Data are generated wherever digital technologies are deployed namely, in almost every part of modern life. Using these data can empower individuals, drive innovation, enable new digital products and improve policy making and public service delivery. But as data become more widely used across sectors and applications, the potential for misuse and harm also grows. To advance data governance for growth and well-being, this report advocates a holistic and coherent approach to data governance, domestically and across borders. It examines how data have emerged as a strategic asset, with the ability to transform lives and confer economic advantage. It explains how the unique characteristics of data can pose complex trade-offs and challenge policies that pre-date the data-driven era. This report provides new insights, evidence and analysis and outlines considerations for better data governance policies in the digital age.
  • 14-December-2022

    English

    Data in an evolving technological landscape - The case of connected and automated vehicles

    Digital technologies underpin the creation, generation, collection, transfer and use of data, and digital technological development and deployment shape data governance policy debates. This report analyses how technological development can raise different issues for data governance through the example of connected and automated vehicles, which collect large volumes of data that are likely to be personal. Through the example of these vehicles, this report explores data governance in an evolving technological landscape, and offers recommendations to ensure policies remain resilient to technological change over time.
  • 14-December-2022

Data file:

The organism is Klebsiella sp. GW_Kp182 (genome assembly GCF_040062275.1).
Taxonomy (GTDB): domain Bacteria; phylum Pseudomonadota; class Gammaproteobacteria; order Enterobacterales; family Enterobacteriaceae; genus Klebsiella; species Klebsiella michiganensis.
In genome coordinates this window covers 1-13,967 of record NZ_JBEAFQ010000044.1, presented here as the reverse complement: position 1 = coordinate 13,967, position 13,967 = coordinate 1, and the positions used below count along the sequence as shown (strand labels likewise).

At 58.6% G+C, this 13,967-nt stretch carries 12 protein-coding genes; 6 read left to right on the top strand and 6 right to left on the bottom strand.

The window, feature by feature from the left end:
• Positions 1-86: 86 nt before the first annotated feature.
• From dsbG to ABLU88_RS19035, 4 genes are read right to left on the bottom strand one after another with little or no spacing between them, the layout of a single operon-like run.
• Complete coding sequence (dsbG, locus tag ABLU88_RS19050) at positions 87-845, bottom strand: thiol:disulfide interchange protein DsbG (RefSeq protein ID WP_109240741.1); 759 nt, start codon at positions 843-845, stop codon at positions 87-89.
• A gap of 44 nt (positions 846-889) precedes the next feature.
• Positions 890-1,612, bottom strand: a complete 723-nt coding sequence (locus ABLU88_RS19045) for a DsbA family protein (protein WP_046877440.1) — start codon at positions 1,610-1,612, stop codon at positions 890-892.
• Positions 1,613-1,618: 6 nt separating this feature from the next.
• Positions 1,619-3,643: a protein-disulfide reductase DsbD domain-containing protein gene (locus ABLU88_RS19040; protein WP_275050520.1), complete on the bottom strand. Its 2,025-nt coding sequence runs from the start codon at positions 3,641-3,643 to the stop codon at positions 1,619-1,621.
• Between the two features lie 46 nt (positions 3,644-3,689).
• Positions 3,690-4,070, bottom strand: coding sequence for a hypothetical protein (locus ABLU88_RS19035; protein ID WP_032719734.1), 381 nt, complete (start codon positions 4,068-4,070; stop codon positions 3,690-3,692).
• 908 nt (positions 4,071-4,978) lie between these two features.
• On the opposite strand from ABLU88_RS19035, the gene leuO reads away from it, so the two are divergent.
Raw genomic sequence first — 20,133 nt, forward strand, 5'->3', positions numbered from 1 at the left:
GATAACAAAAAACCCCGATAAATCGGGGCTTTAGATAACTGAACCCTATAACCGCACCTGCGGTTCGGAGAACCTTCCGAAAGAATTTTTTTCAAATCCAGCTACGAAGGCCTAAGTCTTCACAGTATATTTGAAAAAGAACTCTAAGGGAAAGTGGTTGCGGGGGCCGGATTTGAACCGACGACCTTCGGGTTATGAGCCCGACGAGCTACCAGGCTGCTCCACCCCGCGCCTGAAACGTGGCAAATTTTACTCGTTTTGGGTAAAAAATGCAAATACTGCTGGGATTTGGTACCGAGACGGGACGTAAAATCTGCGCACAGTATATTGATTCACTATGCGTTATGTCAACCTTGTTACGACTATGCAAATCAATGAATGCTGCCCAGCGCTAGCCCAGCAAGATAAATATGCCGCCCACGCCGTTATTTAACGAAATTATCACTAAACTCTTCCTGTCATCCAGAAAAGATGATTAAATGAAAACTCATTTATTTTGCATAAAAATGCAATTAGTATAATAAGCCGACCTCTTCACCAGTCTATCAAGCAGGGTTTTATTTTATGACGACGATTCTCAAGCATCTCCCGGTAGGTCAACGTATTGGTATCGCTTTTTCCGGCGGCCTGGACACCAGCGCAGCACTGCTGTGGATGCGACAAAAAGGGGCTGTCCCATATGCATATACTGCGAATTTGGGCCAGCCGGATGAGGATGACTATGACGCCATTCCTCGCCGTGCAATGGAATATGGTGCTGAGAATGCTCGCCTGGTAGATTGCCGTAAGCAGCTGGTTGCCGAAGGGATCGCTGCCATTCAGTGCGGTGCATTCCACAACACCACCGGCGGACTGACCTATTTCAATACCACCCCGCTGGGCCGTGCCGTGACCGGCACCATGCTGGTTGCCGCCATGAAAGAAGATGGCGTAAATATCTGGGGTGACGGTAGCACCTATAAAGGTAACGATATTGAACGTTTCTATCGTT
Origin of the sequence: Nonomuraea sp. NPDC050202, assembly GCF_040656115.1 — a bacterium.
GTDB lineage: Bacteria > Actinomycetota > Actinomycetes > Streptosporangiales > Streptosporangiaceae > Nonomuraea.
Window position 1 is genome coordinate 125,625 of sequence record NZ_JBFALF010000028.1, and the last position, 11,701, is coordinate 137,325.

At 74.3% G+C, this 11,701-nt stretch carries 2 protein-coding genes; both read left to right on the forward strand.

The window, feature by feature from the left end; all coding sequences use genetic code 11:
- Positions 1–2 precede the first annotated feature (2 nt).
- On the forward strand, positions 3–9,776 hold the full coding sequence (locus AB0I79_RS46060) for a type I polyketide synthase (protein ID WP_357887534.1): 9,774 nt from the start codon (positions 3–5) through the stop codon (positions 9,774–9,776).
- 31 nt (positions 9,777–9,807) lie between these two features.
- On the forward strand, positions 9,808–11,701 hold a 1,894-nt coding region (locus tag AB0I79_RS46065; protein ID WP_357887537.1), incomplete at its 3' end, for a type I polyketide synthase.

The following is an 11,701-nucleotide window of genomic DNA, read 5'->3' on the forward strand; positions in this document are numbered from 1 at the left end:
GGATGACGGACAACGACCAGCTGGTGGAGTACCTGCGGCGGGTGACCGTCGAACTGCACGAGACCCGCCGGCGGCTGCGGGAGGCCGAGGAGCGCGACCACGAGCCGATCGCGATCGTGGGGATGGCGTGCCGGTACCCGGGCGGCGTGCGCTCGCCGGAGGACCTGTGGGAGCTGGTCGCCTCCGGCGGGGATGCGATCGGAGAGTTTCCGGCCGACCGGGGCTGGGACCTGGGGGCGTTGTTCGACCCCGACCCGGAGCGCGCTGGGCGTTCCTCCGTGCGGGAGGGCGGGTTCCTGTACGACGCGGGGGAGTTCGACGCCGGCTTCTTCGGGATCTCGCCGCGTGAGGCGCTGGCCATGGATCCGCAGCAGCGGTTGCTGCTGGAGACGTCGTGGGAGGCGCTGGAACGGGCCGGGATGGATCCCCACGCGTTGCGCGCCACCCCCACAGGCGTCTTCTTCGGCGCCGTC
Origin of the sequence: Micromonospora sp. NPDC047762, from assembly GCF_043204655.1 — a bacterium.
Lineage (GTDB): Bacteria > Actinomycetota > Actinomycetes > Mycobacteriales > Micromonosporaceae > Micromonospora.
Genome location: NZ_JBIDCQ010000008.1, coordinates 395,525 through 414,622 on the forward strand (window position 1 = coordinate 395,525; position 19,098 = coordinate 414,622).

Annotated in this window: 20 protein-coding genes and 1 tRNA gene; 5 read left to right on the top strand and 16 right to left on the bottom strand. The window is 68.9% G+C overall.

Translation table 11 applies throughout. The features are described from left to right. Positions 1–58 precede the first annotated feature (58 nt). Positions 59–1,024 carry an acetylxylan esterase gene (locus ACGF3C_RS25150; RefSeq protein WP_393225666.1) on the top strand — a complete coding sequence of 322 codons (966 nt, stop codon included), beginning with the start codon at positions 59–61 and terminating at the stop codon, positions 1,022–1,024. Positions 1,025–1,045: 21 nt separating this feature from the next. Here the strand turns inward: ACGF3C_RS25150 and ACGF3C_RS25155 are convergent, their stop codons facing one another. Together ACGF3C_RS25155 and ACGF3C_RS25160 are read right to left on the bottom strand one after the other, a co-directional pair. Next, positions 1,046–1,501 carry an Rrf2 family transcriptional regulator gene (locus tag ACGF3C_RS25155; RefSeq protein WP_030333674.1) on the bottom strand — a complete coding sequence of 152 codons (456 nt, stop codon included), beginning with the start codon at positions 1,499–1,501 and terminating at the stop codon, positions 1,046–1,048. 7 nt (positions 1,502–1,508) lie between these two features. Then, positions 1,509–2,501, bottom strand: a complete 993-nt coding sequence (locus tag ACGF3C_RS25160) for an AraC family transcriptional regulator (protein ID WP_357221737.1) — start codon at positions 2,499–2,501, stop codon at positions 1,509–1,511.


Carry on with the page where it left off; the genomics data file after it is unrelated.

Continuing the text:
English

    Going Digital Guide to Data Governance Policy Making

    The ubiquitous collection, use, and sharing of data that power today’s economies challenge existing governance frameworks and policy approaches. Drawing on the extensive research and analysis conducted at the OECD on data governance, on countries’ policies and practices, and the OECD legal instruments in this area, the Going Digital Guide to Data Governance Policy Making supports policy makers in navigating three fundamental policy tensions that characterise efforts to develop, revise, and implement policies for data governance across policy domains in the digital age: balancing data openness and control while maximising trust; managing overlapping and potentially conflicting interests and regulations related to data; incentivising investments in data and their effective re-use. The operative part of the guide consists of a checklist of questions to orient policy makers as they develop and revise effective policies for data governance, based on possible policy approaches and real-life examples.
  • 14-December-2022

    English

    Measuring the value of data and data flows

    Data have become a key input into the production of many goods and services. But just how important? What is the value of data – their contribution to economic growth and well-being? This report discusses different approaches to data valuation, their advantages and shortcomings and their applicability in different contexts. It argues that the value of data depends to a large extent on the data governance framework determining how they can be created, shared and used. In addition, the report provides estimates of the value of data and data flows. Its focus is on the monetary valuation of data produced by private economic actors and their recording in economic statistics. Finally, the report puts forward a draft measurement agenda for the future.
  • 14-December-2022

    English

    Data shaping firms and markets

    Firms are at the forefront of digital transformation and drive production, innovation and the greater deployment of digital technologies into economies and societies. As digital transformation progresses, how firms use data, and how that use affects markets and influences competitive dynamics, has risen to the top of policy agendas. This report highlights that too few firms use data, particularly small and medium-sized enterprises, despite data’s potential to boost productivity, foster innovation and new business models. This report analyses how this uneven use of data affects productivity dispersion, industry concentration and shape competitive dynamics in markets. Finally, the report outlines key policy lessons to increase the ability of the full business population to thrive in the data-driven age and enhance long-term prosperity and welfare.